How Jamaica Is Recovering From the Recession

Question: How has Jamaica fared in the wake of the recession?

Bruce Golding: We faced a particular challenge because even before the recession we had serious economic difficulties.  We had accumulated 11 years of fiscal deficit, we were heavily indebted.  We are a very small and open economy so that we are particularly impacted by what is called "exogenous shock," which is external influences.  And therefore, we were particularly hard done by the recession. 

We took the decision that we needed to fix that.  And therefore, we introduced very, very tight fiscal measures to reduce our budget, to cut our deficit, to rein in our government borrowing—because we were borrowing so much that we were crowding out the private sector.  In a sense, we were doing what we needed to have done even before the recession, without the recession.  But we felt it was even more important to do that now and to position ourselves so that once the recession had passed, we would be in better shape to attract investment and to secure economic growth. 

It has been tough.  I give you an example.  Bauxite alumina counts for more than 50% of our export earnings.  And because of the global recession, three of our four refineries had to shut down.  You can understand the devastating effect that that has had.  But what we have done, we have used the time—a crisis as an opportunity and we have used that opportunity to put in place a proper fiscal framework.  We have... we have reduced our dependence on credit and we are pursuing a fiscal responsibility program that I think will [...] to our growth and development once the recession is over.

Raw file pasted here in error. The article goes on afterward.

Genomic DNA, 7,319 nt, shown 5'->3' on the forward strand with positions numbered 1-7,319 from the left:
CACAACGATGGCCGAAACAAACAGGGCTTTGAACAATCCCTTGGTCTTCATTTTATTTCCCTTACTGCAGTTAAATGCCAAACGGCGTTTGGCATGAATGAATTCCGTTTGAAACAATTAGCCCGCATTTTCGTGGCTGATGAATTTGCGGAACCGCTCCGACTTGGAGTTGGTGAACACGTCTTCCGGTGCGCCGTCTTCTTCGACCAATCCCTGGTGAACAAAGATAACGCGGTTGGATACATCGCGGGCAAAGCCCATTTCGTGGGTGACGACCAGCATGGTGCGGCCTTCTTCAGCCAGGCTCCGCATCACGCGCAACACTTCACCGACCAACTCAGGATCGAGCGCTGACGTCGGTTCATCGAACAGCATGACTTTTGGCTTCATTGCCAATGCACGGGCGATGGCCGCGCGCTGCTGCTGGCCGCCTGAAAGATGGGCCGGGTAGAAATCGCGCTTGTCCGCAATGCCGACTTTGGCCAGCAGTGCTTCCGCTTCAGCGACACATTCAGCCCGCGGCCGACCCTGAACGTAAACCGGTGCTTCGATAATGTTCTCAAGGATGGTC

We are a little concerned that the recession is... the recovery is so slow.  And the recovery is likely to be elongated and therefore it’s going to take time before we benefit from all the sacrifices that we have made, but we believe that it is a good investment for our future. 

Question: Jamaica's debt load reached 126% of GDP last year. Is that dangerous?

Bruce Golding: The size of the debt is one thing, the cost of the debt is even more important to us.  We have borrowed significantly, both externally and on the local market.  We were borrowing on the local market at an average rate of 17% with various instruments commanding rates as high as 28%.  And the cost of servicing the debt—not so much the size of the debt—is what impacts on our fiscal ability to do the basic things that government needs to do; provide proper security, provide proper education, proper health care and so on. 

So what we have done has significantly reduced the cost of that debt.  We did a debt exchange program on the domestic debt, on the domestic portfolio of our debt, $700 billion Jamaican, some $7-$8 Billion U.S.  That has significantly eased the pressure on our budget.  Rates on government paper have fallen from more than 20% to now 8%. So that has given us some space.